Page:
Posted by jesse shayne on September 20, 2016 at 11:45 AM
Rasoul and Gruber column: Look to Nebraska: People over partisanship
The great experiment that is our democracy is faltering. A flawed presidential primary season has led to a general election season that only continues to perpetuate the very worst of political instincts. Meanwhile, Congress and many of our state legislatures remain mired in gridlock. Our elected representatives, most of whom originally ran for office to improve their communities, find themselves forced into partisan arenas. Experts, and even many reformers, are pointing the finger at the American people as the cause — that somehow we’ve become less civil, more polarized, less able to come together as Americans.
We don’t buy it.
Get a diverse group of Americans together in one’s living room today and more often than not, engaging conversations develop and points of connection emerge. Honest disagreements don’t prevent cooperation and inclusion. Why has that stopped happening in the halls of our government?
Because the current structure of our elections actually incentivizes partisanship and divisiveness. Less than 5 percent of voters are deciding who represents 100 percent of their district or state. In order to be elected and remain in office, our leaders are forced to play to narrow party bases that actually represent very few of us.
Just this year, 26.3 million independent voters, including almost half of all millennial voters, were barred from voting because of closed presidential primaries. That’s almost as many voters as voted for our two current general election candidates!
It doesn’t have to be this way. Eighty years ago, Nebraskans were faced with an even worse political and social unrest that was gripping their state and the country as a whole. They came together — Republicans, Democrats and independents alike — to fundamentally change how they were represented by eliminating private party primary elections.
There is no longer a Democratic primary and a Republican primary. There is a public primary. It is open to all voters, and open to all candidates. The highest vote-getters go on to compete in the November election.
The result has completely changed how politics in the state of Nebraska is conducted. Today, Nebraska voters are empowered with the knowledge that candidates must reach out to a broad range of constituents in order to be elected and must be responsive to them to stay in office. There are few “safe” seats, even in districts with high populations of one party. Imagine a liberal or conservative district where two Democrats or two Republicans are going at each other in the general election due to having a public primary where the top candidates advanced. That’s true choice, not the manufactured “choice” with a candidate who has no chance of election.
Now independent and minority party voters in that district will feel as though their voice does matter in the general election, as the candidate who reaches out to all the voters, not simply the partisan few, will carry the day.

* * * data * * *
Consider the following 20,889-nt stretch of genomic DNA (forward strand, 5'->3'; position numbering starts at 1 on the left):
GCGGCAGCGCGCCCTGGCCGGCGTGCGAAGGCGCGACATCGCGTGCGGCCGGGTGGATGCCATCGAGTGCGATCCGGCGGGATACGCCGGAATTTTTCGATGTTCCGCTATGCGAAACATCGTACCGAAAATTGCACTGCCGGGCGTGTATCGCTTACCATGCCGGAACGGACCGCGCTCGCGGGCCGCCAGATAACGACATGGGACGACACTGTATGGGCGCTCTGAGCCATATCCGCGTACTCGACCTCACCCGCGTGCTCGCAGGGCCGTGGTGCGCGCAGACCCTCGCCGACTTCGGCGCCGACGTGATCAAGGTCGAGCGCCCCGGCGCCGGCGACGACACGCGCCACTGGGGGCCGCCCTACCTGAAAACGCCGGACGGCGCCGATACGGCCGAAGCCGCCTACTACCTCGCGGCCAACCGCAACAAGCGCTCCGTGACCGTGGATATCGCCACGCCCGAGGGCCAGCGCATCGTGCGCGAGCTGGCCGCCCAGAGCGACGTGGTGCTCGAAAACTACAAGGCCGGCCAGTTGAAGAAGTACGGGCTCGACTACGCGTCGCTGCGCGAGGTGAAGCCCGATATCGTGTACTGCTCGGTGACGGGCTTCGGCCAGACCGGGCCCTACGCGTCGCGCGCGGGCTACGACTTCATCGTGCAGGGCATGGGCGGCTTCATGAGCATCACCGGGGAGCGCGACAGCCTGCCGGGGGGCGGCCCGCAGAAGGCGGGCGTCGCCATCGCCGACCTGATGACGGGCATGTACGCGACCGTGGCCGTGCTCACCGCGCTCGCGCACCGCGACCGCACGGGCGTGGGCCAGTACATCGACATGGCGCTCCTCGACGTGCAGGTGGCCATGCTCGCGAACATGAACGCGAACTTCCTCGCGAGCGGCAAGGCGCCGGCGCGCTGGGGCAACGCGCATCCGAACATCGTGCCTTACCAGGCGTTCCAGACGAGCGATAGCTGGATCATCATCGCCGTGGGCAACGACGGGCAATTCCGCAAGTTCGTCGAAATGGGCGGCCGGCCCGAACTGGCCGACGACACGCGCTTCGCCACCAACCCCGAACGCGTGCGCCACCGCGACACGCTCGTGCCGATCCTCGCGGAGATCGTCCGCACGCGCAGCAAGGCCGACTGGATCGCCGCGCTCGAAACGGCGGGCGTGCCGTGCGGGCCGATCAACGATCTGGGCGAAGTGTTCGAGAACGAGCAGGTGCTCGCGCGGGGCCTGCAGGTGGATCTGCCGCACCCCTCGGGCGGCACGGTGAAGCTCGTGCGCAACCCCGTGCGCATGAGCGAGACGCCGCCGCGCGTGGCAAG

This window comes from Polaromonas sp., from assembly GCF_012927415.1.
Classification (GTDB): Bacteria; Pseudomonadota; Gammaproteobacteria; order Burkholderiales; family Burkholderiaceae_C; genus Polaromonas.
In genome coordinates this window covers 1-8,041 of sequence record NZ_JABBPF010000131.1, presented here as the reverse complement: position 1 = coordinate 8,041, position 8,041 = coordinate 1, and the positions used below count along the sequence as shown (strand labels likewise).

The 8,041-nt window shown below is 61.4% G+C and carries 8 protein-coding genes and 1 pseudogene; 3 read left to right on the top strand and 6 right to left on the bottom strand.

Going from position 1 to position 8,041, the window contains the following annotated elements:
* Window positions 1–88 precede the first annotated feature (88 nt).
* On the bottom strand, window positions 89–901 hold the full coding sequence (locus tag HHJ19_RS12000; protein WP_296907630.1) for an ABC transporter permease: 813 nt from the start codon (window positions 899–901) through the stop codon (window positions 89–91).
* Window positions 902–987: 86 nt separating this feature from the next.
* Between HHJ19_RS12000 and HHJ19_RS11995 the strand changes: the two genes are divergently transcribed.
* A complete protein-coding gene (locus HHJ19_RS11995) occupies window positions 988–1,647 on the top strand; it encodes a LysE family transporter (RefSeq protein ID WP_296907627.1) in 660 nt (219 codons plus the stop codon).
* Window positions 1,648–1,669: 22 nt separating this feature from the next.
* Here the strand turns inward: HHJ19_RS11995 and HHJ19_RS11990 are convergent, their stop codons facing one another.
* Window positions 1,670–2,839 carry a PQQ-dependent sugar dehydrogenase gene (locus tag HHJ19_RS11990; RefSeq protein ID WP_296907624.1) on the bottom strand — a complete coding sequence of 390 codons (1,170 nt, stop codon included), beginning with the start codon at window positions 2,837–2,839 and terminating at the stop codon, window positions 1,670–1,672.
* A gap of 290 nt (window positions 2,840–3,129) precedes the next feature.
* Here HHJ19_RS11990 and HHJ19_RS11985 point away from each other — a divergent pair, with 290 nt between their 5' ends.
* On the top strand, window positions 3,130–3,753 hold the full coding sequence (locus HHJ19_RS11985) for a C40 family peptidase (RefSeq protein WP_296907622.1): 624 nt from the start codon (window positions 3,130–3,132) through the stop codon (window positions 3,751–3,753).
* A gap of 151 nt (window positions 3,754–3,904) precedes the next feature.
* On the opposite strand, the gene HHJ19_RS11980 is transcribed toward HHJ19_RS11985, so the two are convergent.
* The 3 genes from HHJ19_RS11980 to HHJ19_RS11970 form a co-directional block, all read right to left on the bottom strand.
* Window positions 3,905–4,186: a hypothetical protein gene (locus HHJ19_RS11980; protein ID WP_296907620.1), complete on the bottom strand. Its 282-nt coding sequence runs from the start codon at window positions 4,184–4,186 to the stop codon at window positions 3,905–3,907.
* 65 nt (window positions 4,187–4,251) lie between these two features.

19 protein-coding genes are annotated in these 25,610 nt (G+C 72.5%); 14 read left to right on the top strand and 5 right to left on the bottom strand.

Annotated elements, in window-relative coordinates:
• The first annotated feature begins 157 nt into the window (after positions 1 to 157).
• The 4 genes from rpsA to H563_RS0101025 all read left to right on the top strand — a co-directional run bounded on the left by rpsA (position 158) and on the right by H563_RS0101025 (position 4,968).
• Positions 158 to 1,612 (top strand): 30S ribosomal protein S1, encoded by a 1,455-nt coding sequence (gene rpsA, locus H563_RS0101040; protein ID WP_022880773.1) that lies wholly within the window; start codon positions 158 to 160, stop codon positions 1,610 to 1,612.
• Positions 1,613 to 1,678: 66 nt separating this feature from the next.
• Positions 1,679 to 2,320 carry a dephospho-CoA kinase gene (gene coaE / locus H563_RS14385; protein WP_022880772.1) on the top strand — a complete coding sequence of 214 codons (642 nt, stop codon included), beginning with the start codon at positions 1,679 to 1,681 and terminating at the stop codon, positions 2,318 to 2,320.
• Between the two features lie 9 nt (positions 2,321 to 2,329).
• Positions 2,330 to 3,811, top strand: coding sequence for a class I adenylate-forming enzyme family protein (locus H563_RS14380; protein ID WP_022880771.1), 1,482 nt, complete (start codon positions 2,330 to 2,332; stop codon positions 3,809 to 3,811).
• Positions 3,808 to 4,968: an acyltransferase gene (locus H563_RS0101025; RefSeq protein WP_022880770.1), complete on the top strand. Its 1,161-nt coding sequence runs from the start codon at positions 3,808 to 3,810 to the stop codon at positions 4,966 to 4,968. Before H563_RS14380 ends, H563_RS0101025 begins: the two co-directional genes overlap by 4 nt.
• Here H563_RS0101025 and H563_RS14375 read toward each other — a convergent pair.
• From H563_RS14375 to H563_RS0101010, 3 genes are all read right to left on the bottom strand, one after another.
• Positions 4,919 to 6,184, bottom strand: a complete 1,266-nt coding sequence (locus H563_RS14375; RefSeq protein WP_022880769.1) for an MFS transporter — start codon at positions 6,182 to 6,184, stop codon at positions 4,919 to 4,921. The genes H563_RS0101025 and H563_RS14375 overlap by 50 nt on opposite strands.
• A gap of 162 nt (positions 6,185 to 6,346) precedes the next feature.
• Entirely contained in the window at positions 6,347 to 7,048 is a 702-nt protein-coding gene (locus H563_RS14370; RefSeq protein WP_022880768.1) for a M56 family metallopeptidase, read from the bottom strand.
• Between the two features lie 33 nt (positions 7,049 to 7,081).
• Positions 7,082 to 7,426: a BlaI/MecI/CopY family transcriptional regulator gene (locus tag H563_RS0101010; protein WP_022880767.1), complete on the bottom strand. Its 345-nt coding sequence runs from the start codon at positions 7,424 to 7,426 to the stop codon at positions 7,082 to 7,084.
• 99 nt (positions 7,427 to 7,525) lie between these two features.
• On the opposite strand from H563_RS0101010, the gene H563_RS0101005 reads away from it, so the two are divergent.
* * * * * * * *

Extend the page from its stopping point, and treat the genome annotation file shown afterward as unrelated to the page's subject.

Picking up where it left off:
Although the Nebraska legislature is 71 percent Republican, only eight members regularly vote the party line. Elected officials are generally free from the type of strong-arm partisan politics that pervade the rest of the country and can define for themselves what it means to be conservative or progressive. As a result, a political culture has emerged that embraces debate and new ideas. Committee leadership posts are determined by merit, not by party standing, and every bill gets a fair and open hearing.
Diverse coalitions form issue by issue across party lines and the legislative agenda is highly productive. This session alone, the legislature voted to pass immigration reforms and raise the gas tax to fund improvements to aging infrastructure.
Last year in Virginia, 93 percent of primary races for state legislative office fielded candidates who ran unopposed, and every member of the state legislature was re-elected in the general election: the worst record for competitive elections in the entire country. While most are likely doing a fine job, a 100 percent re-election rate in the general election is not the responsiveness to the people our Founding Fathers imagined.
Coupled with redistricting reform, a true public primary — or “top-two primary” — not only improves our democracy but can help to encourage competition for office and cooperation in Richmond.
For the first time in history, a plurality of Americans — 43 percent — are refusing to join either political party; 50 percent of millennials now identify as independent, according to Pew Research.
Knowing this, and with laws making it difficult in Virginia for third parties to organize, the political system is built to drive away the voters of tomorrow.
Eighty years ago Nebraskans stood up and demanded change. It’s time for all of us to join them. Let’s build a political culture that can meet the very real 21st-century challenges we face. Let’s build a government that truly is by and for the people.
Sam Rasoul represents the 11th District in the Virginia House of Delegates and runs Envigor, a management consulting business focused on transformational change. He may be contacted at DelSRasoul@house.virginia.gov.
Jeremy Gruber is the senior vice president of Open Primaries, and may be contacted at firstname.lastname@example.org.